January 7, 1995
But Mousie, thou art no thy lane
In proving foresight may be vain:
The best laid schemes o' mice and men
Gang aft a-gley,
An' lea'e us nought but grief and pain
For promis'd joy.
Still thou art blest, compar'd wi' me!
The present only toucheth thee:
But, och! I backward cast my ee
On prospects drear!
And forward, though I canna see,
I guess and fear!
Robert Burns(1759-1796) To A Mouse
It is the morning of December 31, 1994 and I am lying in bed nursing my usual New Year depression. It wasn't always this way. I used to want to celebrate; but this coming year is the year that I will turn 70 and, as Jimmy Durante used to say, "what a revoltin' development that is."
My thoughts turn to Kerwin Fingerhut. Kerwin was a high school classmate of mine. He was exceptionally bright and we all expected good, if not great, things from him. Somewhere during World War II, Kerwin was killed. The promise was never kept. I had the same lethal opportunities as Kerwin, but I was lucky and survived.
I wonder what our world would be like now if Galileo had died in adolescence, or Newton, or Darwin, or Mendel, or Faraday or Einstein, or ...... What if their parents or grandparents had died young?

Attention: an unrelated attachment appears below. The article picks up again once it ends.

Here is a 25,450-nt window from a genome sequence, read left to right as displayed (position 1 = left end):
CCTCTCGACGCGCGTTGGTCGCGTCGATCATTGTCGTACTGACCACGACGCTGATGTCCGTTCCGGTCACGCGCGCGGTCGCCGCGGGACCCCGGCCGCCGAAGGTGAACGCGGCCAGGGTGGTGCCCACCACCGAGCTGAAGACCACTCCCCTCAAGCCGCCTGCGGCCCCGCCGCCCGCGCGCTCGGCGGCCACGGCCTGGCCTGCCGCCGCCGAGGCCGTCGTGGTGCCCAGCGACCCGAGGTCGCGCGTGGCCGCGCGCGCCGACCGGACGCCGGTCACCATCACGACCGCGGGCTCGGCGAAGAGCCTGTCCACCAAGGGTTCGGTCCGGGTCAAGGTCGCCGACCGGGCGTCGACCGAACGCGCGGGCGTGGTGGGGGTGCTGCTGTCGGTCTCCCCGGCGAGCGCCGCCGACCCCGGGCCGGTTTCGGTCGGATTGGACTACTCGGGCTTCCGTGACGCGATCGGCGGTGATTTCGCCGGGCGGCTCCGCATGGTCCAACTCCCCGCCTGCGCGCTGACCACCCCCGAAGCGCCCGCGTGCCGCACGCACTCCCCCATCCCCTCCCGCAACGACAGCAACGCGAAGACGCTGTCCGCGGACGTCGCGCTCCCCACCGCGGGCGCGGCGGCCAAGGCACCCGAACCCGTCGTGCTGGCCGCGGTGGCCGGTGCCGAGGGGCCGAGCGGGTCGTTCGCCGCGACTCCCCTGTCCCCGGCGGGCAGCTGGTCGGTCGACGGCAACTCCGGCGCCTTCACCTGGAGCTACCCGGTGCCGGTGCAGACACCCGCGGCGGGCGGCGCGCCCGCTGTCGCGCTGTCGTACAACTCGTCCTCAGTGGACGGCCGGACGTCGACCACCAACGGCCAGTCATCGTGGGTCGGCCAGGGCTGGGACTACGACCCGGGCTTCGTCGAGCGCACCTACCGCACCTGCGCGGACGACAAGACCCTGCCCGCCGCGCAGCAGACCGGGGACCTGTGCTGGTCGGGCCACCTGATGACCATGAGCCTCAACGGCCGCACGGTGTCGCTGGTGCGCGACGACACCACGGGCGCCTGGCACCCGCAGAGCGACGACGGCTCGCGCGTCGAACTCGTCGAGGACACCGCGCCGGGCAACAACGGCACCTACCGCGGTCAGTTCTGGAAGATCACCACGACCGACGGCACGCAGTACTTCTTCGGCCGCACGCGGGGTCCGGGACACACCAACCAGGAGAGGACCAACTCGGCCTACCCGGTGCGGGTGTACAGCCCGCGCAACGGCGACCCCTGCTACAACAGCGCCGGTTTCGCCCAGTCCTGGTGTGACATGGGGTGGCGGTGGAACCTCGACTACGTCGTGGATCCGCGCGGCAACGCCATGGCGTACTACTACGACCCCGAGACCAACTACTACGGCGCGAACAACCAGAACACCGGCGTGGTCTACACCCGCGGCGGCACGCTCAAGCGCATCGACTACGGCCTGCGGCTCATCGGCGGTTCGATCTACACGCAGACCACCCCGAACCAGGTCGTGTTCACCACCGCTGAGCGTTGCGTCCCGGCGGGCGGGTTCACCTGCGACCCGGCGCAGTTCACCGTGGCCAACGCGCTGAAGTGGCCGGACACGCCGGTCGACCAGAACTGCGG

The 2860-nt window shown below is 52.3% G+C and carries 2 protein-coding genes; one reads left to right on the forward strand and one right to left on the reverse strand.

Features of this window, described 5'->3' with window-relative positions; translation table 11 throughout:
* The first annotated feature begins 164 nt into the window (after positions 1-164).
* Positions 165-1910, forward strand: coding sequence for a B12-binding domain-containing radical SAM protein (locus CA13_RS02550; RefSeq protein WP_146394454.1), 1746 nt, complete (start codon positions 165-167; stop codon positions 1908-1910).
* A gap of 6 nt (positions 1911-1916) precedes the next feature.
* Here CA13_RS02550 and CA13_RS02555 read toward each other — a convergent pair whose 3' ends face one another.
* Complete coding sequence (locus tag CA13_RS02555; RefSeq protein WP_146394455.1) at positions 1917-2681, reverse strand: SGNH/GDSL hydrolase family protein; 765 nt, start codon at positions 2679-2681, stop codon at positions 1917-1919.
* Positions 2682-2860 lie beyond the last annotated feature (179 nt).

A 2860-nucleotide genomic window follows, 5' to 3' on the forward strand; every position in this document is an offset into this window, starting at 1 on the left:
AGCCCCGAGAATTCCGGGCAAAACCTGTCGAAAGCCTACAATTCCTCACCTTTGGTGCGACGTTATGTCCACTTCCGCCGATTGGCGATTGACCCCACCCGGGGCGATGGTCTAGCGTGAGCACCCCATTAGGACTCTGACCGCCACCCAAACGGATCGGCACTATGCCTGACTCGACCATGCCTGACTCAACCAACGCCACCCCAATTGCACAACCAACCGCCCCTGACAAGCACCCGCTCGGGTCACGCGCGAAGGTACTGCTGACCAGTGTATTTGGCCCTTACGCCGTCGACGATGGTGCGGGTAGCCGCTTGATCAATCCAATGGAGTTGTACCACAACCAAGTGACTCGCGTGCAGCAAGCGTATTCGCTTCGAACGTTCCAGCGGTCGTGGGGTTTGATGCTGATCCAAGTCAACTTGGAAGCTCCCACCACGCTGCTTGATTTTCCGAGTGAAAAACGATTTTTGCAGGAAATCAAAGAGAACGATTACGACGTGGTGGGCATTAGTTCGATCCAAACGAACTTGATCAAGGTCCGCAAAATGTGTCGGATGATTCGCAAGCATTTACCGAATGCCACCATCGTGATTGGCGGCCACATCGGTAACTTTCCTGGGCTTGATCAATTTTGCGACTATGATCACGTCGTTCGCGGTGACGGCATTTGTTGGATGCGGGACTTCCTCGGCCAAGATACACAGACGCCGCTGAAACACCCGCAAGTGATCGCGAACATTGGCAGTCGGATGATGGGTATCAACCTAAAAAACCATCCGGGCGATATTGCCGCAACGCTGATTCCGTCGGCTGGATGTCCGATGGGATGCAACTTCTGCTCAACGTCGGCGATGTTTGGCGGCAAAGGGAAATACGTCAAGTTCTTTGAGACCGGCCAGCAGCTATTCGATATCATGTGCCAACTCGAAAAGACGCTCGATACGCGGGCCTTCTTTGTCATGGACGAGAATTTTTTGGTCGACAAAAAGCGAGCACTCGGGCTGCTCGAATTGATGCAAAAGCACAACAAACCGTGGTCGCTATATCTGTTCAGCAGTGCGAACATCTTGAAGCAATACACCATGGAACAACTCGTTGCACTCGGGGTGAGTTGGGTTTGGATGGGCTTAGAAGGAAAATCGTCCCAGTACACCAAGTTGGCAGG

Then I wonder what the world would be like if Napoleon, or Gengis Khan, or Hitler, or Stalin, or the Egyptian kings, or ....
By now, you are probably thinking that I am losing my mind --and you could be right.
Tonight and tomorrow, the tube will be full of what happened during 1994: who died, who killed whom. They will not tell us which important people were born, because no one has the faintest idea which of the babies born last year will become famous or notorious. Which ones will make substantial contributions to the future and which will die by violence or in a drug-induced coma.
Most of the events of 1994 that we think are important will be soon forgotten --and well they should be. Some people will remember 1994. They are the ones whose lives were substantially changed by an event: a death, a birth or a lesser event that is of no importance to anyone else. I will remember my concert debut as a singer --an event of monumental triviality. It is not likely that I will remember it for too long.
I reflect on my life as a journey through a maze. What lies around every turn is unknown. It is only when you have rounded that turn that its significance or insignificance will be known. Events may be triumphs or disasters, or, as usually happens, of no real significance at all.
My cat lies at the foot of the bed. She has just undergone one of the more significant events of her day. She has eaten two tiny morsels of toast and jam, which I have given her. That event has been repeated every morning that she has been home, for the last nine years. The past and future don't trouble her at all. She lives entirely in the present. She doesn't ponder the past the way that I do; she has simply learned from it. The farthest that she peers into the future is to her next meal.
I conclude with one stanza from my favorite poem, the Rubaiyat of Omar Khayyam:
The Moving Finger writes; and having writ,
Moves on: nor all your Piety nor Wit
Shall lure it back to cancel half a Line,
Nor all your Tears wash out a Word of it.
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